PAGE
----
Registered nurses affiliated with California Nurses Association/National Nurses United (CNA/NNU) will also hold press conferences today at medical facilities throughout California and in Chicago to discuss the impact of today’s ruling

NNU is urging Congress to reverse the decision and support the Workplace Democracy Act, introduced by Sen. Bernie Sanders in the Senate and Rep. Mark Pocan in the House to strengthen the rights of workers to form unions – and for state legislators to also act to protect the rights of workers and unions.

Additionally, “we encourage all non-union workers to join strong unions to protect their right to act collectively to advocate for themselves, their co-workers, and the public well being,” said NNU Co-President Deborah Burger, RN.

Janus, said Burger, is “a gift to billionaires, corporate executives and far right lobbying groups that have worked for years to destroy worker rights and unions. It also harms women and people of color who have historically had more economic opportunity in public workplaces in contrast to decades of discrimination by private employers.”

“But the architects of this decision have a far larger goal than just hamstringing public unions and workers,” said NNU Executive Director Bonnie Castillo, RN.

“They want to remove any opposition to their agenda of eliminating all protections on public health and safety, in healthcare, environmental pollution, clear air and water, food safety, and workplace standards, that they see as an impediment to their profits and authoritarian power,” said Castillo.

“That’s why they have targeted unions in both the public and private sector who with tens of millions of members are a powerful voice for working people to unite to defend our communities and nation,” Castillo said.

In healthcare, the decision “seeks to handcuff registered nurses and other public healthcare workers who challenge unsafe conditions or cuts in patient services,” said Burger.  “Nurses have seen hospitals aggressively pushing to cut corners that lead to dangerous conditions that jeopardize patient lives, as well as corporate-aligned politicians shredding public healthcare and other safety net programs.”

“Nurses will never be silent in the face of this ruling, or in any other threat to our patients, our members, and our communities,” Castillo said.

Under a 1977 Supreme Court case, Abood v. Detroit Board of Education, workers represented by a union who object to the union’s political activity must either pay union dues or otherwise pay a fee to cover the cost of the union’s work to represent them for the cost of negotiating improvements in pay, benefits and working conditions.

Under Janus, the Court broke with that established law and court precedent to allow public workers to refuse to pay any dues or fees, even though unions are required to represent all employees covered under a union contract.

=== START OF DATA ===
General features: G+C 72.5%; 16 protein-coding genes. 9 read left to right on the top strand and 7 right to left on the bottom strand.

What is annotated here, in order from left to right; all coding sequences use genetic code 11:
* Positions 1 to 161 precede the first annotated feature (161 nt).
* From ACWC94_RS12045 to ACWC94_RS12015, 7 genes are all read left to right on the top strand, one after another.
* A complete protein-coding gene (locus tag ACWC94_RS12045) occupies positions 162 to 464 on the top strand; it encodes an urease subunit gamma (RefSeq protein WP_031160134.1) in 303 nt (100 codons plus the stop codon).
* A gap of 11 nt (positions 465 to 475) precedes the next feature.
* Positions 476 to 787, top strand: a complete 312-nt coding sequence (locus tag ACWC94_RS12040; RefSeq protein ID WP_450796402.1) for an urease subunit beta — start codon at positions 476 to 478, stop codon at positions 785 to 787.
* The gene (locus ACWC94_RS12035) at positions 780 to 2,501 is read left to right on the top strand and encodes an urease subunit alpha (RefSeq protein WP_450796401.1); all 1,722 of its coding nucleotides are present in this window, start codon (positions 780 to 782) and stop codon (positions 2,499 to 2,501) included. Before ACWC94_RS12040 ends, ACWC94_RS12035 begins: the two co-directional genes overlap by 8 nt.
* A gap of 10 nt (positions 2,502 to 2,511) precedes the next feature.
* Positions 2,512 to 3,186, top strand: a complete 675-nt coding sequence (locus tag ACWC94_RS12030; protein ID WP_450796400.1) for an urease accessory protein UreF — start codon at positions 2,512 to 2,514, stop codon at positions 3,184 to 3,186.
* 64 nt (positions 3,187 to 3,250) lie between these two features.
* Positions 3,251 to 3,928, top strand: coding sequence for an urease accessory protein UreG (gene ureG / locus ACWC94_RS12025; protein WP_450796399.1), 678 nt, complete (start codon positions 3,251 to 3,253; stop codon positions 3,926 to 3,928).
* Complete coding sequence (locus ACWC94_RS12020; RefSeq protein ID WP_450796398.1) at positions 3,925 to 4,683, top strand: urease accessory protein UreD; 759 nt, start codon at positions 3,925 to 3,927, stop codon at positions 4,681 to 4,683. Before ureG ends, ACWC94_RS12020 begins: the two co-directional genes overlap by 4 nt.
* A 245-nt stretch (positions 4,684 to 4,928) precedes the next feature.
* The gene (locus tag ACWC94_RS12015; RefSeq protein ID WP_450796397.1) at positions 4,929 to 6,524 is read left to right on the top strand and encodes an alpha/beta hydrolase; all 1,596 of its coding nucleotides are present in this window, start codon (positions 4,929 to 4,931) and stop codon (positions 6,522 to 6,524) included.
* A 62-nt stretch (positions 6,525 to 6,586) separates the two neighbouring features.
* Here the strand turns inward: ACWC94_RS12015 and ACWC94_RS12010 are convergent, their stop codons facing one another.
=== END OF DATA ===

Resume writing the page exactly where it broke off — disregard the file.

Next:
Nurses in public hospitals emphasize the difference with a collective union voice to advocate for patient safety and public protections.

“Budget cuts frequently threaten to close services that the community desperately needs,” said Martese Chism, a nurse at Chicago’s John H. Stroger Hospital. “When the system threatened to close pediatric services at Stroger, we came together with other public sector unions at County and fought to keep pediatrics open.”

“With our communities facing a serious opioid crisis, and public health emergencies, patients count on us to act on their behalf when care conditions are eroded, when staffing is unsafe, when decisions are based on budget goals, not patient need. That’s what this ruling threatens,” said San Bernardino County, CA Public Health RN Kimberly Amini.  

“It’s the union that brings many safety laws in legislation and public regulatory protections,” says Maureen Dugan, RN, who works at the University of California San Francisco. “The attack on our union is an attack on our patients.”  

In advance of the decision, NNU has been meeting with nurses who work in public health settings and encouraging them, with growing success, to work together to protect their collective, union voice to strengthen their ability to speak out for the safety of their patients and improved economic and workplace standards for their colleagues.

Janus is modeled after so-called “right to work” private sector laws in 28 states. In those states, median household incomes are $8,174 less than in non-right to work states, people under 65 are 46 percent more likely to be uninsured, infant mortality rates are 12 percent higher, and workplace deaths occur 49 percent more often. 

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CMIC Group Announces Appointment of Nicholas Bontempo, MD to CMIC Board